Sunday, March 22, 2020

Quarter View

With so many of us unable to leave our homes during the Coronavirus pandemic, I looked into my notebook of sketches for future (Soma)tic Poetry Rituals that we can all do at home. First, cut out a quarter section of paper or cardboard. Choose a television show you have never seen. Do the ritual for five consecutive days while smelling a different spice or fruit from your pantry each day.

DAY ONE: Watch the entire show with sound off, and using your cardboard cutout, cover the screen, so only the upper right quarter is exposed. Take notes, take many notes in your notebook throughout the show. Try to stare at the screen, not looking down at the paper while you write. I like to use my 3 Basics method.

DAY TWO: Watch the same television show with sound off, but flip the cardboard cutout, exposing the lower right corner. Repeat with notes. DAY THREE: The same as the other days, but with the lower left of the screen exposed. DAY FOUR: The same as the other days, but with the upper left of the screen exposed. DAY FIVE: Shut the screen light off and listen to the show from beginning to end. After that, choose whether or not if you will ever watch the show with the sound on and the full screen exposed.


Friday, March 20, 2020

TRIPLE JUPITER MANIFESTO: A (Soma)tic Poetry Entrance










EVERY human being is creative!
IF CREATIVITY IS AN ORGAN THEN IT IS A VITAL ONE!
It is how we imagine our solutions to SURVIVE and THRIVE!
The only humans who are not creative are those not yet born!
The dead transmute their cells into other organisms, their spirits whisper poems to the living!
FALL IN LOVE OFTEN, Love is our countermeasure to spiritual degradation!
DATE THE ZODIAC, date every one of them, IGNORE ALL WARNINGS, consult no astrologers!
I CANNOT STRESS ENOUGH how much this mechanistic world, as it becomes more and more EFFICIENT, resulting in ever-increasing BRUTALITY, has required me to FIND MY BODY to FIND MY PLANET in order to FIND MY POETRY!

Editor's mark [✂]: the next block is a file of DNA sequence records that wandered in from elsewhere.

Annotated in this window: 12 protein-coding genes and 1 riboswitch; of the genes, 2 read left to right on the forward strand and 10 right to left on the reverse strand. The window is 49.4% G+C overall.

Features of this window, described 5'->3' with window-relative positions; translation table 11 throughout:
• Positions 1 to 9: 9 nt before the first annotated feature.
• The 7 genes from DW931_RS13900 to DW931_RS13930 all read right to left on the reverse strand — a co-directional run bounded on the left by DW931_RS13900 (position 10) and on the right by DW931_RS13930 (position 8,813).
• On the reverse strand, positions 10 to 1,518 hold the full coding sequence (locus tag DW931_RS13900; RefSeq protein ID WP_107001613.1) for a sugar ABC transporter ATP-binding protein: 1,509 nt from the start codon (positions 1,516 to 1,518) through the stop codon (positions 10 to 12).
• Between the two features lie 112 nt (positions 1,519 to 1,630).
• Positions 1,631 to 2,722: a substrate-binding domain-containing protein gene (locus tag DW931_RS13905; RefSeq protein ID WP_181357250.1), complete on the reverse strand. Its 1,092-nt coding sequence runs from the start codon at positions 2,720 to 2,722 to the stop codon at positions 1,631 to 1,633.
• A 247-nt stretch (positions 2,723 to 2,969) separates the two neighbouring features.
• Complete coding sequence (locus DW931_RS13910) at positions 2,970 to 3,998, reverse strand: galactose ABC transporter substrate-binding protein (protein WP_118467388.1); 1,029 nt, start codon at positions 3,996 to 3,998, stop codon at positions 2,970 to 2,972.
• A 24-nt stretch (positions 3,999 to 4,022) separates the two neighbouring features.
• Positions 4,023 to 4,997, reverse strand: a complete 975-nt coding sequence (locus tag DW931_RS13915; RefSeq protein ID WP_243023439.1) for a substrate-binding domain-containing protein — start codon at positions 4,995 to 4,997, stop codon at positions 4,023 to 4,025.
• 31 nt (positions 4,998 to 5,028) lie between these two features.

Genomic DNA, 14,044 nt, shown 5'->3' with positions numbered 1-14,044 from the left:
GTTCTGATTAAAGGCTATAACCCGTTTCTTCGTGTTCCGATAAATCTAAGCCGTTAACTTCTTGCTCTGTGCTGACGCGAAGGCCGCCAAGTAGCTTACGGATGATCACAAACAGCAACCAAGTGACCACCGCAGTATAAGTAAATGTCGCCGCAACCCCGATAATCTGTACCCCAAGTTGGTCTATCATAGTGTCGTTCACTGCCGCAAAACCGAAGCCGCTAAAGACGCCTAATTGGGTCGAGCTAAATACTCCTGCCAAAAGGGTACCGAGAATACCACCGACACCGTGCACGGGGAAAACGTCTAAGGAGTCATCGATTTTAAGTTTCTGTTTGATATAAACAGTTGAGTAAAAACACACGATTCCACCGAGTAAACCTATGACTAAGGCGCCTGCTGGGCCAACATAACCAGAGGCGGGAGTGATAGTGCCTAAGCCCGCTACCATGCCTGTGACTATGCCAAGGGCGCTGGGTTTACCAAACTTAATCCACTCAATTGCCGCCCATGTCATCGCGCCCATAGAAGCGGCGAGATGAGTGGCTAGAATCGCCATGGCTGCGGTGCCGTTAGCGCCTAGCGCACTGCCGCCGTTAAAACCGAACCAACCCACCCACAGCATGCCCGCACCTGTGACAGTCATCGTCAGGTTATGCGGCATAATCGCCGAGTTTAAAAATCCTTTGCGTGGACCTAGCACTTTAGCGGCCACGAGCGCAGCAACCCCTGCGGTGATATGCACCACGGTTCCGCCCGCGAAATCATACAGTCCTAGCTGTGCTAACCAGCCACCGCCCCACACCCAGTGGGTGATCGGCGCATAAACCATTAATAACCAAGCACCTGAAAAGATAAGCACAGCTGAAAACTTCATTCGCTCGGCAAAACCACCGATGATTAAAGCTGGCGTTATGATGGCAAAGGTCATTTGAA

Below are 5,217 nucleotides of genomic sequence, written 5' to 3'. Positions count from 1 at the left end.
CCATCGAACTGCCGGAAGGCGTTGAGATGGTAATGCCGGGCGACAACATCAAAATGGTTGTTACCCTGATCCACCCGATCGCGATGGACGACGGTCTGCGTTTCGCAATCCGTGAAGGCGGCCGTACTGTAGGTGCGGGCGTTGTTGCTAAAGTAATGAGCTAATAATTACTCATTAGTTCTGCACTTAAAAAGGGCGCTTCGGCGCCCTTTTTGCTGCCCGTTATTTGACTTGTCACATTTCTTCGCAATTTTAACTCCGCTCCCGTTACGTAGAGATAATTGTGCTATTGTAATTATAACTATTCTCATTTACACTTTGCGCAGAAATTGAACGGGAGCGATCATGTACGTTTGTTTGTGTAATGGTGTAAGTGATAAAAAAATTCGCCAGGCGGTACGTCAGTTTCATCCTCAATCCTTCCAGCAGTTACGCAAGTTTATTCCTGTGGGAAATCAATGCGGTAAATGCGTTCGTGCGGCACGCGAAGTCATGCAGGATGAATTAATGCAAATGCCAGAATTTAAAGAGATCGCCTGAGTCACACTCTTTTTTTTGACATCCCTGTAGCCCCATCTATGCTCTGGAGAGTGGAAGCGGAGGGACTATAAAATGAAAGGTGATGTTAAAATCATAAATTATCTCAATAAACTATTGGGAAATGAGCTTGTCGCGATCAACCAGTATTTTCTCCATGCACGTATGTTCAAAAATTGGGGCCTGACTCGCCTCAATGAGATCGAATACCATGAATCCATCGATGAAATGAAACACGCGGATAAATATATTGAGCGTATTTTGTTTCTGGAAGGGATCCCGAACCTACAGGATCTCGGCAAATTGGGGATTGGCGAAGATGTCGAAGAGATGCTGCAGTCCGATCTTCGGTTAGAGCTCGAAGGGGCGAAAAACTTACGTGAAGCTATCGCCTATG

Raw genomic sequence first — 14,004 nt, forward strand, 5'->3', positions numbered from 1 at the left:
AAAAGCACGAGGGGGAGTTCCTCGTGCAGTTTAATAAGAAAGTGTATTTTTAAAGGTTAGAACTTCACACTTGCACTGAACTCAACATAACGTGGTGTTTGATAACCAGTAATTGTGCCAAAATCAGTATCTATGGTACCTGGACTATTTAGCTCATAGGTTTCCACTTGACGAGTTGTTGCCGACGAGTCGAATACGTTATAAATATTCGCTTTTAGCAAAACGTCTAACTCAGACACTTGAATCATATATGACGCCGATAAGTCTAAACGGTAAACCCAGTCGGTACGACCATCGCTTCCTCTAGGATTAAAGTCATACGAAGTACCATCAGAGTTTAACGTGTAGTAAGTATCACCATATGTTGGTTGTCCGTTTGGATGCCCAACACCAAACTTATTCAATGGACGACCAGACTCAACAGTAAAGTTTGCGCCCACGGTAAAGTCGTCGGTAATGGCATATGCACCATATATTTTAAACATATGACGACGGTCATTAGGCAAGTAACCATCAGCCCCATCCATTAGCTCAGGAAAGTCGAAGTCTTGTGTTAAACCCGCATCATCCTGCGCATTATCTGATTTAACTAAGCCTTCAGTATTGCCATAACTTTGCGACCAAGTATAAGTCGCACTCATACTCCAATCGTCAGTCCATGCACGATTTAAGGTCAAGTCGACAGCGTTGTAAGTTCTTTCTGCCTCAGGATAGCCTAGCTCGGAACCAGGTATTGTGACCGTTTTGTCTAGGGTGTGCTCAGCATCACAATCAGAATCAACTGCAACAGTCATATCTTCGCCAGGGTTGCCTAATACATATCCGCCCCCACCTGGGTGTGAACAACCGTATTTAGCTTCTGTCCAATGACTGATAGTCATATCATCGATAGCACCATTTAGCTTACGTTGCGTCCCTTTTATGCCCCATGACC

The last large wild beasts are being HUNTED, POISONED, ASPHYXIATED in one way or another, and the TRANSMISSION OF THEIR WILDNESS IS DYING, TAMING!
A DESERT IS RISING WITH THIS FALLING PULSE!
We must RETURN THIS WORLD to its seismic levels of wildness!
The most idle looking pebble will SUDDENLY match any hunger, any rage!
SUDDENLY, and will be realized at no other speed than SUDDENLY!
If I am an extension of this world then I am an extension of garbage, shit, pesticides, bombed and smoldering cities, microchips, cyber, astral and biological pollution, BUT ALSO the beauty of a patch of unspoiled sand, all that croaks from the mud, talons on the cliff that take rock and silt so seriously flying over the spectacle for a closer examination is nothing short of necessary!
It is our duty as poets and others who have not lost our jagged, creative edges to RESIST the urge to subdue our spirits and lose ourselves in the hypnotic beep of machines, of war, and the banal need for power, and THINGS!
Every poem is filtered through the circumstances of the poet, through the diet of the poet; through anyone whoever made them feel unworthy, stupid, ugly, anyone who made them feel safe and loved, every one of these helped make the poet to shape the poem.
Just as creative is every reader of poems, for a thousand different readers of a poem makes a thousand different poems.
We are here relying on one another whether or not we wish it.
Collaboration IS SUPREME, but poets ARE NOT the indentured servants of artists!
If artists want to collaborate with poets THEY MUST TRULY COLLABORATE!
Do not ask a poet to write poems about your art unless you also create art with their poems!
ENCOURAGE EVERYONE TO WORK THEIR VITAL ORGANS OF CREATIVITY!
If you used to paint, paint again!
If you used to write poems, start writing again!
The potential magic of this world PROFOUNDLY requires our participation!
I am not a motivational speaker; I am a poet!
I am not an optimist; I simply believe in the possibilities of OUR COLLECTIVE GENIUS!

Sunday, February 23, 2020

New Moon UNPLUGGED




I'm working on brochure-zines to hand to strangers, asking them to join me in tracking the path of technology. I remember the first digital device to enter my life was a wristwatch. It was a gift from my biological father, Dennis McNeil, when I turned 9. He won it playing cards. It had glowing red numbers rising out of a black background. It was like magic. After that, a tape recorder in 1976 where I recorded president Ford on the TV, a bicentennial parade, favorite songs on the radio, and the wind, THE WIND! I was obsessed with the wind and was trying to find ways of recording different kinds of wind. What are different kinds of wind? I do not remember my theories, but I am happy it was on my mind. I held the recorder into the expansive song of the maw, then held it a different way, but each time it was the same sound of intense blowing against the microphone.